Why AMC Entertainment Stock Dropped 9% Today

What happened

Shares of movie chain owner AMC Entertainment (NYSE: AMC) fell throughout morning trading, hitting a drop of roughly 9% at 1 p.m. EDT. The broader market was selling off, too, with the S&P 500 Index down by roughly 2.5% at 1 p.m. The drops were correlated.

So what

Over the last couple of weeks, AMC has gone through some harrowing ups and downs. These were often driven by company- and industry-specific news. For example, in an SEC filing, the company noted that it could run out of cash by year-end 2020 or in early 2021. Not surprisingly, the stock sold off. On the other side of the coin, New York State allowed movie theaters to reopen. New York is a key movie market, so investors were bullish on the news. The recent ups and downs here have been quite large at times.

Young people sitting in a movie theater and enjoying the movie.

Image source: Getty Images.

Today, however, the story was bigger picture in nature. The United States is seeing a resurgence of COVID-19 cases, hitting levels last seen during July. At this point, there has been a material uptick since early September. The surge isn't confined to the U.S. market, either, with many foreign countries enacting partial economic shutdowns in an attempt to slow the spread. Thus, there are two fears likely driving AMC's stock today. First, the U.S. might end up following other countries and attempt some form of partial economic shutdown. That would likely lead to reduced attendance if not outright theater closures. Second, even if theaters remain open, rising COVID-19 cases might lead customers to socially distance at home when they might have otherwise gone to the movies. That, of course, would mean reduced attendance. Basically, investors view COVID-19 picking up again as a bad omen for AMC. That's probably not a bad call.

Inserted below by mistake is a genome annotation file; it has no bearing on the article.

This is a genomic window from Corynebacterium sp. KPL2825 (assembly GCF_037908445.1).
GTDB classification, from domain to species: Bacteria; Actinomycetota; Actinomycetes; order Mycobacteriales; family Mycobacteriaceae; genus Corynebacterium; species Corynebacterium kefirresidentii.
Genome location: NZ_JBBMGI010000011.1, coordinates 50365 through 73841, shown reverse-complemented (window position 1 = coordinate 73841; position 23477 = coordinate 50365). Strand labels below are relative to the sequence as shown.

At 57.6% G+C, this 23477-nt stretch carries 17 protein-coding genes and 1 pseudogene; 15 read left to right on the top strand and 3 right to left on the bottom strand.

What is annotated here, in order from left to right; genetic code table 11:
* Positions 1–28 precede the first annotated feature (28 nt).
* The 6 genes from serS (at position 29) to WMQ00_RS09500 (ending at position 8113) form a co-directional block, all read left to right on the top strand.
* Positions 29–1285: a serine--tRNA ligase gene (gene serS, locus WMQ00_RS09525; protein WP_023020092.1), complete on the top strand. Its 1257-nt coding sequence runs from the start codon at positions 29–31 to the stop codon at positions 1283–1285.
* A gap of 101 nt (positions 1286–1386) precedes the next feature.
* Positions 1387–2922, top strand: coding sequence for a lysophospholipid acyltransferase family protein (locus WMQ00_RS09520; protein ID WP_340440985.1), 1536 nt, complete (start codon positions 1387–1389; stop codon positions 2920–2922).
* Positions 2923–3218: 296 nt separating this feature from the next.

Now what

Only aggressive investors should be looking at AMC stock today. There are a great many uncertainties, and there's very little the movie theater operator can do about the headwinds it's facing. Even Wall Street analysts are taking a very dim view of the company's prospects. The world simply needs to get a better handle on the coronavirus before AMC can even consider a return to normal operation. While there's probably massive recovery potential here, that will only be realized if AMC can survive this crisis. That's a far from certain outcome at this point.

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Reuben Gregg Brewer has no position in any of the stocks mentioned. The Motley Fool has no position in any of the stocks mentioned. The Motley Fool has a disclosure policy.

The views and opinions expressed herein are the views and opinions of the author and do not necessarily reflect those of Nasdaq, Inc.

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